06/07/2010 03:59 pm ET Updated May 25, 2011

College and the New Animal House

The 1978 film Animal House, which featured the late John Belushi as the head prankster of Delta Tau Chi, a college fraternity whose members want as little to do with books as possible, remains one of the best slapstick comedies of all time. But these days the new college animal house has taken a very different turn. As the New York Times recently noted in an article titled, "Colleges Extend the Welcome Mat to Students' Pets," more and more colleges are allowing students to bring their pets on campus.

Stephens College in Columbia, Missouri, has a dorm, nicknamed "Pet Central" with a kennel on its first floor. Washington & Jefferson College in Washington, Pennsylvania, has set aside rooms for students with pets, and even prestigious MIT in Cambridge, Massachusetts, allows cats (provided they are neutered or spayed) in some dorm rooms.

On the surface, the new animal house story seems little more than a case of education-lite. But what makes the story worth taking seriously is that it is symptomatic of a growing trend -- the willingness of colleges to view their students as customers who need to be continually wooed.

This view of students is particularly pronounced in admissions offices, as Dianne Lynch, the president of Stephens College, noted when she told the Times that in an increasingly competitive recruiting market for top students, a pet-friendly school has a way of differentiating itself. Lynch may be rationalizing a gimmicky strategy, but she has a point. It is difficult for students to grasp the intellectual merits of a college after a one-day visit, and even harder for them when they are still in high school to distinguish between a first-rate and a second-rate scholar.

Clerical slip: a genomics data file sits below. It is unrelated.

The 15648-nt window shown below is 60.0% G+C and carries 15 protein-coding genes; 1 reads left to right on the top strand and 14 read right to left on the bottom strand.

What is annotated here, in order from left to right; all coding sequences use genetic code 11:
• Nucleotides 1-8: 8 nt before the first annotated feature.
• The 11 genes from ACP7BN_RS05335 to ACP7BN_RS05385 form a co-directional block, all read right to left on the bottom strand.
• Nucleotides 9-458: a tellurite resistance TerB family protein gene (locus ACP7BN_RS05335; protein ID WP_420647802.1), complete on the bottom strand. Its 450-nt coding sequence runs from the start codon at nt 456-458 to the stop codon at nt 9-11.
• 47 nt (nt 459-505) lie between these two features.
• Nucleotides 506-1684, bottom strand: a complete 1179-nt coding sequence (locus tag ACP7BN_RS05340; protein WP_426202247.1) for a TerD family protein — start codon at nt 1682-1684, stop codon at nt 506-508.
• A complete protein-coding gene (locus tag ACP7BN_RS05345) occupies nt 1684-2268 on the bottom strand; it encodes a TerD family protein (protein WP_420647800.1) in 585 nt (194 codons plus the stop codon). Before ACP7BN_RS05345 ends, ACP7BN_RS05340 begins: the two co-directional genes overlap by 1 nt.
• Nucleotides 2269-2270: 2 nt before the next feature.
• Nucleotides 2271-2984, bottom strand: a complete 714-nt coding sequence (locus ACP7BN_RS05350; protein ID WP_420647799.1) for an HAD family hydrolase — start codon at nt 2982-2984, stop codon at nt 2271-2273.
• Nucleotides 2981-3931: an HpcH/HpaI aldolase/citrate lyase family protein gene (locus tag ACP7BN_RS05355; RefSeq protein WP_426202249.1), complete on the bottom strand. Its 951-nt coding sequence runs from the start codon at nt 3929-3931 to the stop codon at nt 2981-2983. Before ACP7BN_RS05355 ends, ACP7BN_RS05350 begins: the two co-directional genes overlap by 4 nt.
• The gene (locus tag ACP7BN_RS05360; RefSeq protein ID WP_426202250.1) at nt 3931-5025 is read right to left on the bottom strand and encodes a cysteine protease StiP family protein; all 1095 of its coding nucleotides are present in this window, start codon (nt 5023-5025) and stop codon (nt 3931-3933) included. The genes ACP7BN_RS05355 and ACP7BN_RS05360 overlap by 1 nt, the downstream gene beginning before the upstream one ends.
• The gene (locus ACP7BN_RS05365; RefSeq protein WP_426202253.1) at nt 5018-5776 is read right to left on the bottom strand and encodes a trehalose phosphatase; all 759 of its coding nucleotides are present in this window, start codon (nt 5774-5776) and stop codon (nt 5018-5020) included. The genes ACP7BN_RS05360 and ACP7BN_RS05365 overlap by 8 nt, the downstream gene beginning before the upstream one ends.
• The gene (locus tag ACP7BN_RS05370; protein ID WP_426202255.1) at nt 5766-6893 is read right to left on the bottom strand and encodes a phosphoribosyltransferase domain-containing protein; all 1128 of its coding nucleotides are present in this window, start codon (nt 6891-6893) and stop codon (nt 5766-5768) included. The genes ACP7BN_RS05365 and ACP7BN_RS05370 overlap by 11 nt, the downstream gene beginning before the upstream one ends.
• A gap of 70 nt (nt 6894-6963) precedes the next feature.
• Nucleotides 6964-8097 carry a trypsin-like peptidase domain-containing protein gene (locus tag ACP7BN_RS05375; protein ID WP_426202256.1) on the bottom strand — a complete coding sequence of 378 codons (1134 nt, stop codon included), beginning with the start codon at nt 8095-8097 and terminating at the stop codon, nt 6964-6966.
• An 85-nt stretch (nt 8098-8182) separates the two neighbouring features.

By contrast, what students can absorb from a one-day visit to a college are the tangibles. They can see if the campus is pretty, if there is a food court that stays open late at night, if the dorms are comfortable places to live. The ability to keep a pet on campus is another of these tangibles. At college a student won't get cooking as good as mom's or a private bathroom, but if Fluffy or Spot can be brought along, there will at least be a reminder of the pleasures of home.

It is hard to imagine the new pet welcome mat that colleges have extended coming to a good end. Will Fluffy and Spot want to stay cooped up in a dorm room all day? Are their owners going to clean up after them? Will the next student demand be for a college veterinary service on the order of the student health service?

As the battle intensifies for students who can pay the $40,000 to $50,000 per year that a growing number of colleges charge, college admissions officers in pet-friendly schools will, however, be in no hurry to see the institutions they represent change course and suddenly forbid cats and dogs on campus. Pet friendly schools have, for the moment, gained an edge on their rivals, and they know, even when they are being cynical, how difficult it is to convey what serious, college-level work amounts to in an admissions video or brochure.

Nicolaus Mills is professor of American Studies at Sarah Lawrence College and author most recently of Winning the Peace: America's Coming of Age as a Superpower.